Hiring a Drone Pilot – What you Need to Know?
If you’re looking to hire a drone operator for the first time, it can feel a little confusing when you start to look into it.
As you read through articles online, you will see a lot of use of specialist terminology and acronyms and also mention of forthcoming changes in the law that can leave you wondering whether a UAV is the right (and legal) solution for you. So, here are the guidelines on drone usage straight form the horse’s mouth as it were.
Commercial Pilots Only
Drone pilots are divided into two categories
- Commercial Operators
- Amateur Flyers
If you are looking to hire a drone company to carry out work on your behalf, you need to use a commercial operator by law. Your friend who likes to fly drones as a hobby flyer isn’t legally allowed to use their drone for what is called ‘commercial gain’ so they can’t fly for money or other reward. To do so, would be breaking the law for them and you are potentially facing the safety risk of someone flying without the proper training.
How do I know who is a Legal Pilot?
Commercial UAV operators have to pass a series of theoretical and practical exams, complete a detailed Operations Manual laying out all of their procedures for safe working. They then apply to the CAA who inspect all this material and if they find it satisfactory then they will be granted a Permission for Commercial Operation (PfCO) which needs to be renewed annually.
So a commercial operator will be able to show you their PfCO and insurance certificates but if you want to check that they are valid, you can visit the CAA website to check for yourself. You will need to know the name that they are registered under as it could be their name or business name. It’s not rude to check, in fact we recommend it and it is an essential part of your due diligence!
A quicker and simpler way to find a legal compliant drone operators is of course to use the Drone Safe Register where all our members are vetted for valid PfCO and insurance as before they can join.
Where can Drones Fly?
Once you’ve found a local drone operator who has experience in the kind of work you need, there’s the question of are they able to safely and legally complete the work. Of course, your pilot will be able to advise you, as that is part of their job but here’s some general information for you.
Drone operators (even once they’ve received their PfCO) are obligated to follow certain laws when they are flying: –
- They cannot fly higher than 400ft or 120 metres
- They must remain 50 metres away from persons, property, vessels and structures that are not under their control. Being under the control of the pilot means that you are aware of the flight, have been briefed on safety procedures and can be reasonably expected to follow them. During the take-off and landing phase, this distance is reduced to 30 metres.
- When there is a gathering of more than 1000 people, this safe distance increases to 150 metres away (or 50 metres during takeoff and landing)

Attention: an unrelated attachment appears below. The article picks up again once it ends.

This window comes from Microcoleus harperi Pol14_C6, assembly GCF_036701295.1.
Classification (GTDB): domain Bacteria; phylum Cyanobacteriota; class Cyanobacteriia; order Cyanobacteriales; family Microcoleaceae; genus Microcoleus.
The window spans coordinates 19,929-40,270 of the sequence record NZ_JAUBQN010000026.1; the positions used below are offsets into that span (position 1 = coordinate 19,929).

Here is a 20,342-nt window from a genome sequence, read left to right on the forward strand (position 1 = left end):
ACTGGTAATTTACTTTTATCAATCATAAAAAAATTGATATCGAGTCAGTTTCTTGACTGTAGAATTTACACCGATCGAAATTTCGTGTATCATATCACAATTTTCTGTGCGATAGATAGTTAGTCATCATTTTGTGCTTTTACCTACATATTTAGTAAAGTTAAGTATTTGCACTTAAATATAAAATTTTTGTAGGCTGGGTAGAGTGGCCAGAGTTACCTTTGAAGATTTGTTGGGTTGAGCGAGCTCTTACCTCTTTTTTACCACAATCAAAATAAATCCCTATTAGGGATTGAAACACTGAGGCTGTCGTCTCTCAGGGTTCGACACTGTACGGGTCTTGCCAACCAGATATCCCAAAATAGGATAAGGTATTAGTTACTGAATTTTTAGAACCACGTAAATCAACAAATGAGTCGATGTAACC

- A drone pilot must have permission from the landowner at the take-off and landing zone.
- It is legal to fly over property at a height of a more than 50 metres, as things currently stand, no one owns the airspace as such. However, privacy and nuisance laws mean it is not legal to film a private property without the owner’s permission or disturb them from the ‘quiet enjoyment of their property’.
Some drone operators with special CAA permissions know as an OSC (operating safety case) will have the ability to fly at reduced distances and increased heights, so it is important to check the PfCO document and confirm that the flight they plan to do is permitted.
Drones and Flights Near Airports
Following recent legal changes to the law in January 2019, drones are not allowed to fly within 5km of an airport or airfield without first having permission to do so. This doesn’t mean that you are unable to hire a drone pilot to fly within this zone. It simply means that extra time will be needed whilst the necessary permissions are put into place.
Of course, this is a simplified explanation of how the legal framework stands as it relates to drones. It is always best to discuss what you would like to achieve with your local, legal drone pilot as each job needs careful desk research in order to examine all the details and to give you an accurate quote. This is the reason that we can’t talk more about guideline pricing on this blog, as each job does need to be costed on its own specific requirements. Each job will require the drone operator to review the legal requirements, research the specific location down to meters, assess the risk and document it carefully, choice of equipment to use, number of staff to deploy and of course the operators experience and expertise. All this must be considered carefully before an operator can quote an accurate price.
In saying that, it is still important to take a moment to reassure you that drone photography and videography can be extremely affordable option in many areas and your local DSR pilot will be able to help guide you through the process from start to finish.